Born Tomorrow

The All-New Yamaha XSR700

Words by Andrew Campo | Photos by Kevin Wing


I have spent the past three years riding a 1973 TX650 as my daily driver. It’s ranks near the top off my all-time favorite motorcycles and just has that little something special to pulls other people in.  I am often approached by folks asking what year she is and then diving into memories of times spent on their late model Yamaha’s. This is usually followed by a trip down memory lane I witness them glow with nostalgia of the best days they can recall. People fall in love with motorcycles, and just like that special someone you haven’t seen in years, they can claim a little piece of your heart and never let go.


My 1973 Yamaha TX650 in Golden, Colorado | Photo by Ben Giese

My 1973 Yamaha TX650 in Golden, Colorado | Photo by Ben Giese

The interesting thing about my old Yamaha is that also attracts a new breed of motorcyclists that are clearly drawn to the vintage scene, and drawn to the cultural that comes with it. This demographic appears to be growing at a rapid pace and Craigslist is nearly depleted of classic models.  This has not helped the manufactures, but it's apparent they are responding to the new consumer demand.

This is what truly interested me when given the opportunity to visit San Diego and attend Yamaha’s Sport Heritage Motorcycle Mixer and XSR700 Intro Ride. This new bike was built on Yamaha’s ‘Faster Sons’ philosophy, paying homage to a rich motorcycle heritage while maintaining focus on performance for the future.

The foundation of the XSR700 comes from Yamaha’s MT-07 that features a compact 689cc liquid-cooled, inline twin cylinder, DOHC engine that is light, slim, and thrilling to ride. This 270-degree, crossplane crankshaft concept engine provides a unique power character, combining outstanding low- to mid-range torque with strong high-rpm pulling power. This core allowed Yamaha to focus on styling and this in my opinion is where things could go very wrong if not executed properly. Seeing that XS class of bikes birthed in 1968 have continued to retain that something special I noted earlier and are also known to be of the most flexible platforms you can find when it comes to custom building, creating a true modern classic was paramount with this effort.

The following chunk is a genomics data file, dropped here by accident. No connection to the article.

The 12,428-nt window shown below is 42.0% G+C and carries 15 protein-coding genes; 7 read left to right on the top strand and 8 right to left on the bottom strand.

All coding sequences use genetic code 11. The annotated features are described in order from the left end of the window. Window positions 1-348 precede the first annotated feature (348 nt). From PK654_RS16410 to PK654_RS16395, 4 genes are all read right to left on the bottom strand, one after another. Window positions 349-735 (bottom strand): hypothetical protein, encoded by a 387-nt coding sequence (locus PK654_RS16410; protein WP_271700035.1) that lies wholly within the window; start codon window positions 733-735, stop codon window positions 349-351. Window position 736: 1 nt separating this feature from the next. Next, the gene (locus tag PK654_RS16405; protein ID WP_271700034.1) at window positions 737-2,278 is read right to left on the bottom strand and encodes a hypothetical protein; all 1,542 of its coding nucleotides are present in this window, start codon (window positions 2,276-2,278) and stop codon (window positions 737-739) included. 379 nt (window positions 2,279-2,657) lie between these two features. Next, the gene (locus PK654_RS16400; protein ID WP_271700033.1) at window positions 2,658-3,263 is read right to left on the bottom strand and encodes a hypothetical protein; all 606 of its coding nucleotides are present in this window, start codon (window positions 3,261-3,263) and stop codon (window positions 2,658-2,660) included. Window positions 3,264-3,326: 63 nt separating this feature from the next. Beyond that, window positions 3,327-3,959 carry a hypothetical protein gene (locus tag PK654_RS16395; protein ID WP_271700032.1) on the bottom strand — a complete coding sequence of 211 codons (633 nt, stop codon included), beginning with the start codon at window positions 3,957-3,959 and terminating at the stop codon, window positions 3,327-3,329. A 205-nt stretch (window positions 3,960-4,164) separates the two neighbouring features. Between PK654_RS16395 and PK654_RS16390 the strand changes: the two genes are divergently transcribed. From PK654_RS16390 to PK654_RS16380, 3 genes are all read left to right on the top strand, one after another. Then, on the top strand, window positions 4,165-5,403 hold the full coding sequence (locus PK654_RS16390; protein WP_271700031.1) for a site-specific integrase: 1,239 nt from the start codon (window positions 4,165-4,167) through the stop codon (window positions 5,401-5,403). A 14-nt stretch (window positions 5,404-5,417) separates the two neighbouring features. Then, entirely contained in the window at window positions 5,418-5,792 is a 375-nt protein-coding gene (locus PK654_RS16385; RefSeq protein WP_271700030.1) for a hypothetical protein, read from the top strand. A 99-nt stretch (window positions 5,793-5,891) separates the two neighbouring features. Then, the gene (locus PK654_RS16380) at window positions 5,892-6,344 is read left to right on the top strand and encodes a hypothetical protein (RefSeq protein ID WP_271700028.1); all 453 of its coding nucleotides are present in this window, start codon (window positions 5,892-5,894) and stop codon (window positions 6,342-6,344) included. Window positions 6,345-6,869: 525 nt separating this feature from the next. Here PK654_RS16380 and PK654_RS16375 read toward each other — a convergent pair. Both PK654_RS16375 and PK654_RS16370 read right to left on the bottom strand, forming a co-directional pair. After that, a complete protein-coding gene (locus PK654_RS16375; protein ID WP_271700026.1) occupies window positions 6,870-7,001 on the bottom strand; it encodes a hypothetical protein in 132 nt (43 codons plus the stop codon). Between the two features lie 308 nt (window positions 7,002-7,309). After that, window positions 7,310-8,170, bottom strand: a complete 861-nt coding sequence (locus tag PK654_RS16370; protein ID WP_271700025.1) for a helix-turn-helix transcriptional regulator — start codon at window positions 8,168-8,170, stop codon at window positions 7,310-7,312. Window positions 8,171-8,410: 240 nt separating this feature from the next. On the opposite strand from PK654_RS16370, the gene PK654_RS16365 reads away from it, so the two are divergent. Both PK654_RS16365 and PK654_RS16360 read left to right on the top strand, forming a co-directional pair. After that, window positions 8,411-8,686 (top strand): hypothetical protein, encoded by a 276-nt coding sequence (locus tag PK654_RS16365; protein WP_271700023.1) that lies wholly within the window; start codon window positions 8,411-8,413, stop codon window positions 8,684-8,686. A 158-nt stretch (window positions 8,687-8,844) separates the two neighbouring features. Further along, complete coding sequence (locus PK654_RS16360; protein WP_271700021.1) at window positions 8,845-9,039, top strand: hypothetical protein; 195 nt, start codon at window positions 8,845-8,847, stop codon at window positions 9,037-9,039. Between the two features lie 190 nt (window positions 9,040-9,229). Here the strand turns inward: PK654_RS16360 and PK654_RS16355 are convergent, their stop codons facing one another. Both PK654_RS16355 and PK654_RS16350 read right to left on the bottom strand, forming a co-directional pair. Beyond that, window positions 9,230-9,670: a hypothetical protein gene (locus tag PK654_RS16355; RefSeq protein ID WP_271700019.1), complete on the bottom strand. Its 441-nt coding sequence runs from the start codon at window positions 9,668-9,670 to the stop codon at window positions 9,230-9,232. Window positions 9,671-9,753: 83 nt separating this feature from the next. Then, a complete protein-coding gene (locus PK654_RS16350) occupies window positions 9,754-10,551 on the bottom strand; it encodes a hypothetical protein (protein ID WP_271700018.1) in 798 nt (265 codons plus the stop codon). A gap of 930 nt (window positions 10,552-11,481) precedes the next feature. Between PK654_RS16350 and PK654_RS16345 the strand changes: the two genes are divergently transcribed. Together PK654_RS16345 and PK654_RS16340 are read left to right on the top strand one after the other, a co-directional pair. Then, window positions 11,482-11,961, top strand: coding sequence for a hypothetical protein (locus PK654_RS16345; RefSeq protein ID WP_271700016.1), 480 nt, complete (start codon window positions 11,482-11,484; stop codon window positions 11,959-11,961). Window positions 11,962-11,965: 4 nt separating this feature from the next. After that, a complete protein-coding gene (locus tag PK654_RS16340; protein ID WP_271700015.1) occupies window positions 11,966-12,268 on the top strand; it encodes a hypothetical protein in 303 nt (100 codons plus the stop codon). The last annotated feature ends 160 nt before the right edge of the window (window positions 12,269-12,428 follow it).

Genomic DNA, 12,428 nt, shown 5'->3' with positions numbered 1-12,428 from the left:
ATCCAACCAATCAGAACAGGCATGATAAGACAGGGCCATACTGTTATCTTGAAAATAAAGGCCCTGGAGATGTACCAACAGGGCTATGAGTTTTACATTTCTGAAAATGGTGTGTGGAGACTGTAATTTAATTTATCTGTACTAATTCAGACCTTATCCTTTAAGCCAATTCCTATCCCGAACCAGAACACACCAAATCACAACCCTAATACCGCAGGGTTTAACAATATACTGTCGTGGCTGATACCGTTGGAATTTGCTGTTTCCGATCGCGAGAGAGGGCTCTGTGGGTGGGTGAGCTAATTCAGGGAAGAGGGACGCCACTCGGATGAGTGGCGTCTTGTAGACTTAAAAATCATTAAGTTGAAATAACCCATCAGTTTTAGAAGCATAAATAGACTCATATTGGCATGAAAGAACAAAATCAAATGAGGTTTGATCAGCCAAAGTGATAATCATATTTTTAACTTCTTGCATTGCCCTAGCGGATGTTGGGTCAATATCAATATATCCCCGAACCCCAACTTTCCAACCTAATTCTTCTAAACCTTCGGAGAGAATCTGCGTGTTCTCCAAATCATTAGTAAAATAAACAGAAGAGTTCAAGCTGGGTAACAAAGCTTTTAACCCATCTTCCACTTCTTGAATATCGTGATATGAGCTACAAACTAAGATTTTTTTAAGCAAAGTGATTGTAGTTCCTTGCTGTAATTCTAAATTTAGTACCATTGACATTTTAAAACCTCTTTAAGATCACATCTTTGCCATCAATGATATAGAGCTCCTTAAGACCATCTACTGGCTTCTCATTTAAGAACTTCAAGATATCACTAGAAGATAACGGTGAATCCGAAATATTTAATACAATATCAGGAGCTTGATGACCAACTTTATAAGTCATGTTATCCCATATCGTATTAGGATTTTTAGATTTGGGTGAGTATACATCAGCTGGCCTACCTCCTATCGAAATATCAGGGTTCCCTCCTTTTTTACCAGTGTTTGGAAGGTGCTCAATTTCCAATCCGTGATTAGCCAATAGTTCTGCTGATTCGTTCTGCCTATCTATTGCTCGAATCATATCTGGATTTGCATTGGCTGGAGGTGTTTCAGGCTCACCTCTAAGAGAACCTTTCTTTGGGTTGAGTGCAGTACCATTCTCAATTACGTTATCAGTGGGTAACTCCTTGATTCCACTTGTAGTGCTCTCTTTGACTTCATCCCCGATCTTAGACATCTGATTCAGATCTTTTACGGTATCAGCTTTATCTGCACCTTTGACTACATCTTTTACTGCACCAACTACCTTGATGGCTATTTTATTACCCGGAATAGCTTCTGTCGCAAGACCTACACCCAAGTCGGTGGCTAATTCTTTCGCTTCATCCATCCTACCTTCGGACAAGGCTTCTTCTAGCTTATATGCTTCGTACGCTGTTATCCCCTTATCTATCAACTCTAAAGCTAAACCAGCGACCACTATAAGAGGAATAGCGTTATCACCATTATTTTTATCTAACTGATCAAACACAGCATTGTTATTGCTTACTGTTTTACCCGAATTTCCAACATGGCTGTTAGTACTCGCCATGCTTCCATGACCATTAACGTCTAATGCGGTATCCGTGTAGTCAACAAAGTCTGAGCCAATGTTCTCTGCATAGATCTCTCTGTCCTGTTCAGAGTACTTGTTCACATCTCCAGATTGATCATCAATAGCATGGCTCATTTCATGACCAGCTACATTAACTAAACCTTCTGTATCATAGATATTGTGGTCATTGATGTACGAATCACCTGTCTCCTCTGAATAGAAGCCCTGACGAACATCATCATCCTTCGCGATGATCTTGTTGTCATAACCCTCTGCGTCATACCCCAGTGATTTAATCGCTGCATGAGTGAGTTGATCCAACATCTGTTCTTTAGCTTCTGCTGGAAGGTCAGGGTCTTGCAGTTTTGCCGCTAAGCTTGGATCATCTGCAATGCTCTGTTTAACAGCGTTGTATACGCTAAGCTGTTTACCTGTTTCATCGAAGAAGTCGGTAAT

After spending some time admiring the XSR700 amongst industry peers it was clear that Yamaha did not 'try too hard' and has built a bike that will likely stand the test of time. The styling attributes are simple, clean, and inviting. The XSR delivers a well balanced mix of timeless style, modern technology and gratifying riding experience. Both Add to that a six-speed transmission, modern suspension components tuned to provide a balance of comfort and control ideal for the street, lightweight aluminum wheels and powerful ABS brakes, and the XSR’s contemporary abilities become evident. New and experienced riders alike will appreciate the modern LCD instrumentation, comfortably upright seating position, low 410-pound wet weight and up to 58mpg fuel economy when navigating through urban traffic or ripping down a twisty road.

Customization potential abounds as well, thanks in part to removable aluminum tank panels and a removable rear sub-frame. Along with the release of the XSR700 Yamaha has launched an accessories line that allows you the ability to personalize your bike through offerings such as their flat seat, fork gaiters, rear rack, side covers, aluminum front number plates, radiator guards and and Yoshimura XSR Y-Series full exhaust.




The XSR700 was simply a treat to ride. We had the opportunity to put them to the test throughout San Diego’s urban terrain and then moved east into the mountains where the XSR700 truly came to life. When it was all said done, I experienced a bike that I was proud to be seen on was more than impressed with its performance capabilities. A bike that i would love to ride again and hope that one day I will see one sitting in my garage alongside the 73 TX650.

Congratulations to Yamaha on job well done.


2018 Yamaha XSR700 Features


Engine Type - 689cc liquid-cooled DOHC inline twin cylinder; 8 valves

Bore x Stroke - 80.0mm x 68.6mm

Compression Ratio - 11.5:1

Fuel Delivery - Fuel injection

Ignition TCI: Transistor Controlled Ignition

Transmission - Constant mesh 6-speed; multiplate wet clutch

Final Drive - Chain

Suspension / Front - 41mm telescopic fork; 5.1-in travel

Suspension / Rear - Single shock, adjustable preload; 5.1-in travel

Brakes / Front - Dual hydraulic disc, 282mm; ABS

Brakes / Rear - Hydraulic disc, 245mm; ABS

Tires / Front120/70ZR17 Pirelli® Phantom Sportcomp

Tires / Rear180/55ZR17 Pirelli® Phantom Sportcomp

L x W x H - 81.7 in x 32.3 in x 44.5 in

Seat Height - 32.9 in

Wheelbase- 55.3 in

Rake - (Caster Angle)25.0°

Trail - 3.5 in

Maximum Ground Clearance - 5.5 in

Fuel Capacity - 3.7 gal

Fuel Economy - 58 mpg

Wet Weight - 410 lb

1 Year (Limited Factory Warranty)

Available in Matte Gray/Aluminum or Raspberry Metallic

MSRP: $8,499

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